Gottfried Feder, born on January 27, 1883, in Würzburg, Germany, was a pivotal figure in the formative era of German National Socialism. As a civil engineer turned political activist, Feder was the intellectual cornerstone of the movement's economic theories. His emergence onto the political stage was marked by his provocative 1919 publication 'Manifesto for Breaking the Thralldom of Interest.' His compelling address at a German Workers' Party assembly in Munich that same year acted as a catalyst for Adolf Hitler's plunge into politics.
Feder's anti-capitalist leanings and socialist ideologies found their voice in Hitler's 25-point program for the National Socialist German Workers' Party (N.S.D.A.P.) in March 1920, and in Feder's seminal book, 'German State on the National Socialist Foundation.' Hitler revered this text as the 'catechism of the National Socialist movement.'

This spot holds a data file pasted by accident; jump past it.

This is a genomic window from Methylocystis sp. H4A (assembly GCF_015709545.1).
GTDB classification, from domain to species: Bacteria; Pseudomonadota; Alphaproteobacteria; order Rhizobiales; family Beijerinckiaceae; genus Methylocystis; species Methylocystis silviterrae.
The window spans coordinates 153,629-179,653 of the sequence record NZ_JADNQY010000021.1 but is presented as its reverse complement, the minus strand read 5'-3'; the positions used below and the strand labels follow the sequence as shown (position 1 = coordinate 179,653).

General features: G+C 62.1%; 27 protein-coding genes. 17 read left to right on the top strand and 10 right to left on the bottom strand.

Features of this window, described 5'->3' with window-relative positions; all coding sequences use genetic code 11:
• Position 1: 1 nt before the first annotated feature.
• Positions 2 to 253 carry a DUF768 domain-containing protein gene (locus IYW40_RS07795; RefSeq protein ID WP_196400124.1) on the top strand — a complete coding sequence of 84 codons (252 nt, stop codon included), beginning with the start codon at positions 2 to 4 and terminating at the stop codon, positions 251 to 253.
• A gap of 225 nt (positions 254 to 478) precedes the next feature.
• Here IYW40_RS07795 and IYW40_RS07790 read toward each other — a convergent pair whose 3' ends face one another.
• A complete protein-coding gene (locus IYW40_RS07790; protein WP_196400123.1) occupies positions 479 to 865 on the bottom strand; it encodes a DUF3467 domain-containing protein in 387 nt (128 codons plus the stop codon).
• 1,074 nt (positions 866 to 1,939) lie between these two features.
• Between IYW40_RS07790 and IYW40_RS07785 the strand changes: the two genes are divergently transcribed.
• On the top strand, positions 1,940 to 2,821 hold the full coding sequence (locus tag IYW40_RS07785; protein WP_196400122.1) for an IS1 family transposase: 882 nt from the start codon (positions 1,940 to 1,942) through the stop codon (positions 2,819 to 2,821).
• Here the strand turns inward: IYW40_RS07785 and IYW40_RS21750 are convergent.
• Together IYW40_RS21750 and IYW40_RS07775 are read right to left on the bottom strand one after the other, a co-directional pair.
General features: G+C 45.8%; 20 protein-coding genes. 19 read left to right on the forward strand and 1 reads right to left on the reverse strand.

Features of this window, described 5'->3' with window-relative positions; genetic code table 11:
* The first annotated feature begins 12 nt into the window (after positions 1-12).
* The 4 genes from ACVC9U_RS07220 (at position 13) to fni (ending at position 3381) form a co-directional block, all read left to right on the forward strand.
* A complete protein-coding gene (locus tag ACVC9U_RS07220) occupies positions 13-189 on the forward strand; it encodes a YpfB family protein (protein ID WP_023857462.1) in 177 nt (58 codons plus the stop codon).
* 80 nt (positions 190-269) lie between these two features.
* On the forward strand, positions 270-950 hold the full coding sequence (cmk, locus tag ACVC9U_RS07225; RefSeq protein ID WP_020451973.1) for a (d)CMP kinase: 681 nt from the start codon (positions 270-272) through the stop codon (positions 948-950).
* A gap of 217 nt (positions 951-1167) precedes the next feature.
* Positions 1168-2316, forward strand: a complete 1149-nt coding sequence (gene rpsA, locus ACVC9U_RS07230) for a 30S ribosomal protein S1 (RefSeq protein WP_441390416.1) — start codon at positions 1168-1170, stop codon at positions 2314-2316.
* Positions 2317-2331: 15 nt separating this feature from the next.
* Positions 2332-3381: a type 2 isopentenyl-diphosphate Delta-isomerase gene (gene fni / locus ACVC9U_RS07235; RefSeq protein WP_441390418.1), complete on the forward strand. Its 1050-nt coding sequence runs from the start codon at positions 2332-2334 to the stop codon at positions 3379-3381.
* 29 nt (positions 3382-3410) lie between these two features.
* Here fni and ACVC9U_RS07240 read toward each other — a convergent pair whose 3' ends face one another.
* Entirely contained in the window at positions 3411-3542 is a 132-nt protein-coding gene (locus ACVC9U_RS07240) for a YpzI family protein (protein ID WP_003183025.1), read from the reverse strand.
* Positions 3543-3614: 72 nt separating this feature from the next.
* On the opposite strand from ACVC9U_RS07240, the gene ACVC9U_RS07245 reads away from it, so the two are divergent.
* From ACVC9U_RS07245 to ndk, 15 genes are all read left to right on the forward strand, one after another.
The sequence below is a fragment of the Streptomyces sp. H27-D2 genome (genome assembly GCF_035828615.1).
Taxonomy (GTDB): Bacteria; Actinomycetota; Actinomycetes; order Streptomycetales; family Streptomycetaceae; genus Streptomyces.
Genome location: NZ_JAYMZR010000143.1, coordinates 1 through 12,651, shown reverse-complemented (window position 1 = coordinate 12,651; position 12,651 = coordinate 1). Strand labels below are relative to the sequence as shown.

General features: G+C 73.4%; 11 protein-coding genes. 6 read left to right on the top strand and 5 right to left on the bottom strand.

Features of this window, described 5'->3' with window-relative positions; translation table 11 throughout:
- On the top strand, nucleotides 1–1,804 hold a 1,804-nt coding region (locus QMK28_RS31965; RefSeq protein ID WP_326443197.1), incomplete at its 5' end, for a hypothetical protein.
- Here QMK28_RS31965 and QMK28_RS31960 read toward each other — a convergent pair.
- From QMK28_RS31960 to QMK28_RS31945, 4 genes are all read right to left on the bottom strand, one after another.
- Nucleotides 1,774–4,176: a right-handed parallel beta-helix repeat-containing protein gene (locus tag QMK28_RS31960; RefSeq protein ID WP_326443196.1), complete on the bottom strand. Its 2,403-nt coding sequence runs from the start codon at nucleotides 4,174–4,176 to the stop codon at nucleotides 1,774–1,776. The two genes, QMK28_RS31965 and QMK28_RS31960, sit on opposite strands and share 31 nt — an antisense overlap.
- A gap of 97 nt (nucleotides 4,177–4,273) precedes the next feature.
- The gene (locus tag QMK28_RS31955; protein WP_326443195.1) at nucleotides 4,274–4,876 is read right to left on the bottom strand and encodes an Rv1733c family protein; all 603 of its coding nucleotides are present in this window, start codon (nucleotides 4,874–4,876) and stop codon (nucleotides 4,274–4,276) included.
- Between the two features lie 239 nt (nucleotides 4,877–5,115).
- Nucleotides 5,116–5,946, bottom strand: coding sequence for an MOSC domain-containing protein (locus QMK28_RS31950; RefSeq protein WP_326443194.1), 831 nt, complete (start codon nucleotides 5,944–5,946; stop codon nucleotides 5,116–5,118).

From 1924 to 1936, Feder's political influence was significant as he occupied a seat in the German Reichstag, chaired the N.S.D.A.P.'s economic council in 1931, served as the state secretary of the German Ministry of Economics in 1933, and was appointed the state housing commissioner in 1934. However, as the National Socialist policy began to align more closely with the existing economic framework, Feder's role began to wane. By 1936, his once-prominent standing had faded into relative obscurity, marking the end of his influential era. Feder passed away on September 24, 1941, in Murnau, but his mark on Germany's political landscape remains indelible.